The Kern County Superintendent of Schools office is going after a man maimed in a raccoon attack for more than $206,000 in legal costs related to his unsuccessful lawsuit over the incident.
Ian Smith, 34, filed a lawsuit in Kern County Superior Court in December 2010, accusing KCSOS of negligence after a raccoon that had escaped from its enclosure at the California Living Museum attacked him Jan. 31, 2010, in front of his autistic, then 8-year-old daughter.
The Superintendent of Schools office operates CALM.
A November 2012 jury trial ended in a mistrial. In a second trial this past October,a jury sided with KCSOS, which to date has paid $75,000 toward Smith's medical care.
Now the superintendent's office is seeking $206,542 to recoup costs associated with depositions, expert witness fees, court fees, exhibits and other expenses related to defending the case. KCSOS is not entitled to recovery of attorney fees under the California Code of Civil Procedure.
A hearing on the matter is scheduled for Dec. 23.
"Because the jury decided in favor of KCSOS on this matter, and because Mr. Smith refused to accept a statutory offer valued at $125,000 to settle the case, KCSOS is entitled and obligated to seek recovery of the taxpayer supported expenses that were incurred as a result of Mr. Smith's decision to litigate this matter," said KCSOS spokesman Rob Meszaros.
Smith said $125,000 wouldn't have covered even the medical bills that were outstanding at the time, let alone the future bills he is facing with years of ongoing treatment.
The raccoon bit Smith's foot, leg and hand, causing nerve damage in the hand and nearly cutting through a finger.
Doctors have operated on Smith twice but six more surgeries are needed, he said. In the meantime, Smith said he can't use his left hand at all and occasionally has strange flare-ups from the nerve damage.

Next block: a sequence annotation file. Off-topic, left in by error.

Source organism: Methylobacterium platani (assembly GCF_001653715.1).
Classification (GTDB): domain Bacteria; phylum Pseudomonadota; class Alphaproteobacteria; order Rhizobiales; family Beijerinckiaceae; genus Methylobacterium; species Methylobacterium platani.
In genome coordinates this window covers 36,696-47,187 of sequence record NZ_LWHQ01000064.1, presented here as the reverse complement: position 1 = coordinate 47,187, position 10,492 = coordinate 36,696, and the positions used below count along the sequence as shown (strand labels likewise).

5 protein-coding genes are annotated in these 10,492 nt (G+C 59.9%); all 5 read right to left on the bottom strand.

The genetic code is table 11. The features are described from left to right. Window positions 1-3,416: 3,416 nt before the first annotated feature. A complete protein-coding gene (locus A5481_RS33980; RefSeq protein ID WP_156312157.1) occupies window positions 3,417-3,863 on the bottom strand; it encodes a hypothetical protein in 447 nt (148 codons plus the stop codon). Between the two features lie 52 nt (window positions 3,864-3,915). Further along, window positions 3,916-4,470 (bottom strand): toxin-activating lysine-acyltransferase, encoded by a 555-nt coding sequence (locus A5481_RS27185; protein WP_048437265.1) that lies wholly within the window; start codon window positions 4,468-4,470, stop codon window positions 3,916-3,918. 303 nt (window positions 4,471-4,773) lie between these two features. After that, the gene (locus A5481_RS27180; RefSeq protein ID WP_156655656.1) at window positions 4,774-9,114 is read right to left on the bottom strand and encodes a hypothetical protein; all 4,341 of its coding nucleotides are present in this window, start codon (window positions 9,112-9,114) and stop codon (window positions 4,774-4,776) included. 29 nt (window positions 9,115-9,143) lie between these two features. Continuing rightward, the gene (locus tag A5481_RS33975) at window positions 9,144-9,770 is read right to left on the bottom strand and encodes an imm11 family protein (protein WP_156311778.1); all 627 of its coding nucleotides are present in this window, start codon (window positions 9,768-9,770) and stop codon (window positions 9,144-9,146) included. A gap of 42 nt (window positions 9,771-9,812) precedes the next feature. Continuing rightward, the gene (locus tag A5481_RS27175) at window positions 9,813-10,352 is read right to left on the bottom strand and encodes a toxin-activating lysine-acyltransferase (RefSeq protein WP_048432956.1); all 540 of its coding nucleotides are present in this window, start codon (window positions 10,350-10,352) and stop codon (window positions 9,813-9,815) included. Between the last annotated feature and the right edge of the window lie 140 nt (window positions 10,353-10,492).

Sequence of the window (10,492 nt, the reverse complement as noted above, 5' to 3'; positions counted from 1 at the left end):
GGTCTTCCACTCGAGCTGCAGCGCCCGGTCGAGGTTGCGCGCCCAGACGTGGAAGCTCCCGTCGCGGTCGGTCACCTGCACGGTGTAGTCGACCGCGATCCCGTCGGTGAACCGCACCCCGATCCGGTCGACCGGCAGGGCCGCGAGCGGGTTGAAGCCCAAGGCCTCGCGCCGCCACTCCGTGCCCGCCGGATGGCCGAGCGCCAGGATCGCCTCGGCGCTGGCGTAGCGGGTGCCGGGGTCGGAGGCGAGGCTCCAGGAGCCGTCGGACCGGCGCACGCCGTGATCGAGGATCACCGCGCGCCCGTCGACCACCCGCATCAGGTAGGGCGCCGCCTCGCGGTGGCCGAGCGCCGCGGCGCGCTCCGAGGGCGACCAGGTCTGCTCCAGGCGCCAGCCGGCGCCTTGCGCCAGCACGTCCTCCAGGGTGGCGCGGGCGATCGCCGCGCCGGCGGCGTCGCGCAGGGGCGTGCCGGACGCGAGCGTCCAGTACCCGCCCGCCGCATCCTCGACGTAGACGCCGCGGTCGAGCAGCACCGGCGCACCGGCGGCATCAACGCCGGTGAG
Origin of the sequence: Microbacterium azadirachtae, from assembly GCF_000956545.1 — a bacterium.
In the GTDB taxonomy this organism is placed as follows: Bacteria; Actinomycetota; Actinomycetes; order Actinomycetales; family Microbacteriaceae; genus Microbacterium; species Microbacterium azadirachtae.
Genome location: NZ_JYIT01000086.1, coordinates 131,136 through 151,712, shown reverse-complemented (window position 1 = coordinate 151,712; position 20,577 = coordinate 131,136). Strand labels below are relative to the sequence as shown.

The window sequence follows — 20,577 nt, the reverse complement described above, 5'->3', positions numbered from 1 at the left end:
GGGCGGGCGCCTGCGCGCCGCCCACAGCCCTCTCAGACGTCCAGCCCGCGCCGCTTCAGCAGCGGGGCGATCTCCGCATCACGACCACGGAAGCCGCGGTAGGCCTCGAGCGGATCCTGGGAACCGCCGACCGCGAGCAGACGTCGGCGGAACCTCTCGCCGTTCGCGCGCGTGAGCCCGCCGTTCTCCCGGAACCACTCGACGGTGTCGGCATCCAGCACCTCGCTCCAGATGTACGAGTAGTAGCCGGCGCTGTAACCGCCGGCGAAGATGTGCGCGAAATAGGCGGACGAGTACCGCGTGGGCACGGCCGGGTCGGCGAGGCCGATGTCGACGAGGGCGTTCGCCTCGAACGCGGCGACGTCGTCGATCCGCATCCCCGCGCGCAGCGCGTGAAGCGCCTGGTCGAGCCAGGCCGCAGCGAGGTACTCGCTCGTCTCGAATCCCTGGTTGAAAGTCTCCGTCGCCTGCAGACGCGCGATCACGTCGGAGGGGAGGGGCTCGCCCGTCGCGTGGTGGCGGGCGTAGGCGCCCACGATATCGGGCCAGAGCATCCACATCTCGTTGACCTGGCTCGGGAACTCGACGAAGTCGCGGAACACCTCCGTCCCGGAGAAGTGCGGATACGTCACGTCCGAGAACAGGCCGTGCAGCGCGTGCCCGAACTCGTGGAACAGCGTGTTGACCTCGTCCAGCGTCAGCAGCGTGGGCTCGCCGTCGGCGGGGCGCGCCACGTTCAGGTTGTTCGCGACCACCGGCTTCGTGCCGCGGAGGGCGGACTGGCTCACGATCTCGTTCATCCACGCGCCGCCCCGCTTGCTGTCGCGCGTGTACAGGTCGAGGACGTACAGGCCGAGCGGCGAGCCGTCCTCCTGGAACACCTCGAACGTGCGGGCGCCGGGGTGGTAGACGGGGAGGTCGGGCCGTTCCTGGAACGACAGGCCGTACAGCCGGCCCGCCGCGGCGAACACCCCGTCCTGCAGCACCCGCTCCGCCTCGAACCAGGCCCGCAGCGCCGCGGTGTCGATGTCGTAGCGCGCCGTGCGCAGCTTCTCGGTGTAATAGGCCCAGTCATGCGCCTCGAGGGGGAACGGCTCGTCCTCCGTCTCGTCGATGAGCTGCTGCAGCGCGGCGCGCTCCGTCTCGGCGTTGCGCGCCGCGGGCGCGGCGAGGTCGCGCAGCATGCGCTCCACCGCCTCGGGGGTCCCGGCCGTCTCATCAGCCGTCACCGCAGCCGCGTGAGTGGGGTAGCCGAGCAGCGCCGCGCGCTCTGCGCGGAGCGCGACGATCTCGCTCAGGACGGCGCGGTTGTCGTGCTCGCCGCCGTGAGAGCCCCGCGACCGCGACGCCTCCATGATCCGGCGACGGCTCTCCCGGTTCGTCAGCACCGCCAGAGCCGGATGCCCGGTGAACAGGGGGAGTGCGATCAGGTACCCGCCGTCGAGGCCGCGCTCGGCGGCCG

"My hand will turn colors, and the middle finger, the one that was nearly severed, turns completely black," he said.
The single father of a 12-year-old daughter and a 15-year-old son, Smith said he has been forced to give up his home of seven years, and his career is effectively over.
Smith has been unable to work in his previous career selling medical equipment in the four years since the attack, he said. His restricted hand mobility and all the doctor appointments interfered with the work.
He tried to start a small business selling technology accessories online but the company didn't make enough money to sustain itself, Smith said, so he recently was granted disability payments and is going back to school.
"I'm hoping if I'm better educated, employers will overlook all the medical problems," Smith said.
He says he still has about $45,000 in outstanding medical bills, not including $2,000 in trauma counseling for his daughter. The remainder of what he owed before has either been written off as bad debt or he's negotiated settlements with medical providers.
But Smith anticipates another $180,000 to $200,000 in ongoing expenses including the surgeries he needs and $400 a month in medicines he's supposed to be taking.
"I've been trying to wean myself off of them because I can't afford them," Smith said.
Smith said he will meet with a bankruptcy attorney in a few weeks because he has no way to pay any of his creditors, to say nothing of KCSOS' legal expenses.
The raccoon that attacked Smith had only been at CALM for about a month when it escaped its enclosure. Seven hours passed without a sighting, so staff at the zoo assumed the animal had run off into the relatively remote area that surrounds the zoo.
That assumption proved to be incorrect when the animal attacked Smith in front of his daughter.
After struggling with the raccoon for about five minutes, Smith pinned the animal to the ground until help arrived. The raccoon was euthanized. It tested negative for rabies.
Last year, a different jury concluded, by a 9-3 vote in favor of Smith, that a dangerous condition existed at CALM at the time of the raccoon attack. But the jury hung on the question of liability, and the judge declared a mistrial.
Smith said he will appeal this year's verdict because he's lost his livelihood, his credit is ruined, and he can't pursue a new career without medical care.
He'd prefer settling to going to court again, though.
"I'm just trying to get my medical bills paid so I can go back to work and pay back my parents," he said.
Smith's parents raided their retirement savings to help their son and grandchildren get another home, he said.
His mother, Lillian Smith, said she was "shocked, just shocked" when the second jury went against her son, and KCSOS' decision to go after legal costs adds insult to injury.
"He's not trying to make money off this," she said. "He's just an amazing single dad trying to get his medical bills taken care of.
"It just doesn't make any sense."